Craft focus: setting in fiction

Course Dates: 30/10/21
Time: 10:30 - 16:30
Location: KS - Keeley Street
Tutors: 
Setting is one of the integral elements of fiction craft. It is essential for building a world that a reader can escape into and for providing context that supports character and plot. In this practical intensive course, you'll learn how to create settings that matter in your stories.
This course takes place in the classroom, please follow this link to find out what we are doing to keep you safe: Staying COVID-19 secure at City Lit
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Full fee £69.00 Senior fee £69.00 Concession £28.00

Course Code: HW402

Sat, day, 30 Oct - 30 Oct '21

Duration: 1 session

Or call to enrol:020 7831 7831

Any questions? writing@citylit.ac.uk
or call 020 7492 2717

Please note: We offer a wide variety of financial support to make courses affordable. Just visit our online Help Center for more information on a range of topics including fees, online learning and FAQs.

What is the course about?

Alongside character, setting is one of the most integral elements of story-telling. When successful it can help readers immerse themselves in the story world, anchor character actions and perspectives, and even, sometimes, assume the features of a character in its own right. This day workshop instructs students on how to manipulate this area of story-telling to enrich the reader experience and resonance of their stories.

What will we cover?

- How does genre affect setting?
- Which structural techniques are useful when creating a sense of setting?
- Which language techniques are useful when creating a sense of setting?
- What role do year, seasoon, month, and time of day play in setting?

What will I achieve?
By the end of this course you should be able to...

- Understand the elements of setting that can be manipulated by the author.
- Understand the structural and language techniques useful to establishing setting.
- Write your own story-opening that conveys a layered sense of setting.

What level is the course and do I need any particular skills?

This course is open to those new to writing fiction and those with some experience. You should be an avid reader of fiction. Fluency in English is essential.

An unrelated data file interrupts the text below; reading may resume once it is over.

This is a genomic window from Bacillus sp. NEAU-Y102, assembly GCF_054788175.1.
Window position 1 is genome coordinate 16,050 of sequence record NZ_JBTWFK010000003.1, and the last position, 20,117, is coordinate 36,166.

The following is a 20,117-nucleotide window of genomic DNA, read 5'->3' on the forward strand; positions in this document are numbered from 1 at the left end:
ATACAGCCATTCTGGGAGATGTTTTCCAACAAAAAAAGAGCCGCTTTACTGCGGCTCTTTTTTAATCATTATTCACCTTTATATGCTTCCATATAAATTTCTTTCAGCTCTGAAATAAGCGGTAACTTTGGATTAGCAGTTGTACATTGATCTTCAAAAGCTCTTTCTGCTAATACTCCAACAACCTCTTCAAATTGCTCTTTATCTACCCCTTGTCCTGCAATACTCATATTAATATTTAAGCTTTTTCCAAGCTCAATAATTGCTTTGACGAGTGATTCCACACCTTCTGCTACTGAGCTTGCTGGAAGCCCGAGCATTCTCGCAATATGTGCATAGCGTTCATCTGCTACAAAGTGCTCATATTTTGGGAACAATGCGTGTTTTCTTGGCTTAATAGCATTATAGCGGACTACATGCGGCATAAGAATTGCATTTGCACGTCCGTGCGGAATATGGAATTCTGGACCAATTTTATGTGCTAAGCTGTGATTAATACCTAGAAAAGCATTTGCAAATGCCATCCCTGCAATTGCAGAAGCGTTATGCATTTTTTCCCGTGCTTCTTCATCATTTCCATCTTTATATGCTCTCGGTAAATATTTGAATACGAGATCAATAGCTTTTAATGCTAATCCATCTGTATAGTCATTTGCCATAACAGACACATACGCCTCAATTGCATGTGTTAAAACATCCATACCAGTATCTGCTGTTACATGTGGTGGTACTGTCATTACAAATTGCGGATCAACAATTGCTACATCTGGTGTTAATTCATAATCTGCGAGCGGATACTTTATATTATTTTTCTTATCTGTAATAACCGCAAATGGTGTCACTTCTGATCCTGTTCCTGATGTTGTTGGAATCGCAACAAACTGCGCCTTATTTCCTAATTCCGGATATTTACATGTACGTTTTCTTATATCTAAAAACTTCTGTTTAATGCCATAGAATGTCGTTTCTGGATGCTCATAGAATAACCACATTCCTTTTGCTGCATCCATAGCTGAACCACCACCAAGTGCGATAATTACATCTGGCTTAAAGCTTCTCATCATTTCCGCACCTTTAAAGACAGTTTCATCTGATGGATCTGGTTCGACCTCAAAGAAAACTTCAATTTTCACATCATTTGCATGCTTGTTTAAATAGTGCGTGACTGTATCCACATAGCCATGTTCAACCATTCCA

How will I be taught, and will there be any work outside the class?

A mixture of writing exercises, group work, pair work and formal teacher instruction.

All writing courses at City Lit will involve an element of workshop. This means that students will produce work which will be discussed in an open and constructive environment with the tutor and other students. The college operates a policy of constructive criticism, and all feedback on another student’s work by the tutor and other students should be delivered in that spirit.

For classes longer than one day, regular reading and writing exercises will be set for completion at home to set deadlines.

City Lit Writing endeavours to create a safe and welcoming space for all and we strongly support the use of content notes in our classes. This means that learners are encouraged to make their tutor and classmates aware in advance if any writing they wish to share contains material that may be deemed sensitive. If you are unsure about what might constitute sensitive content, please ask your tutor for further clarification and read our expectations for participating in writing courses at City Lit.

Are there any other costs? Is there anything I need to bring?

No additional costs. Please bring writing materials.

When I've finished, what course can I do next?

Collect the other Craft Focus courses on offer to give key elements of your writing the special attention they deserve. Or, why not try one of our term-long fiction courses? You may also enjoy a Reading for writers course, or the Craft of fiction reading and writing group. There are lots of options to develop your fiction available via the online prospectus. If you need help finding the right one, just give us a call!

All students are invited to join us at Late Lines, our regular performance night for City Lit writers. Students are also encouraged to submit their work to Between the Lines, our annual anthology of creative writing. For the latest news, courses and events, stay in touch with the Department on Facebook and Twitter.

Tasha Kavanagh

Tasha Kavanagh has an MA in Creative Writing from UEA where she studied under Malcolm Bradbury and Rose Tremain. She has worked as a film editor on features including 'Twelve Monkeys', 'Seven Years in Tibet' and 'The Talented Mr Ripley' and has had 10 children's books published. Her debut novel 'Things We Have in Common' was published by Canongate in 2015 to critical acclaim and was shortlisted for major prizes including the Costa 1st Novel and Desmond Elliott Prize. She is currently writing her second novel.

Please note: We reserve the right to change our tutors from those advertised. This happens rarely, but if it does, we are unable to refund fees due to this. Our tutors may have different teaching styles; however we guarantee a consistent quality of teaching in all our courses.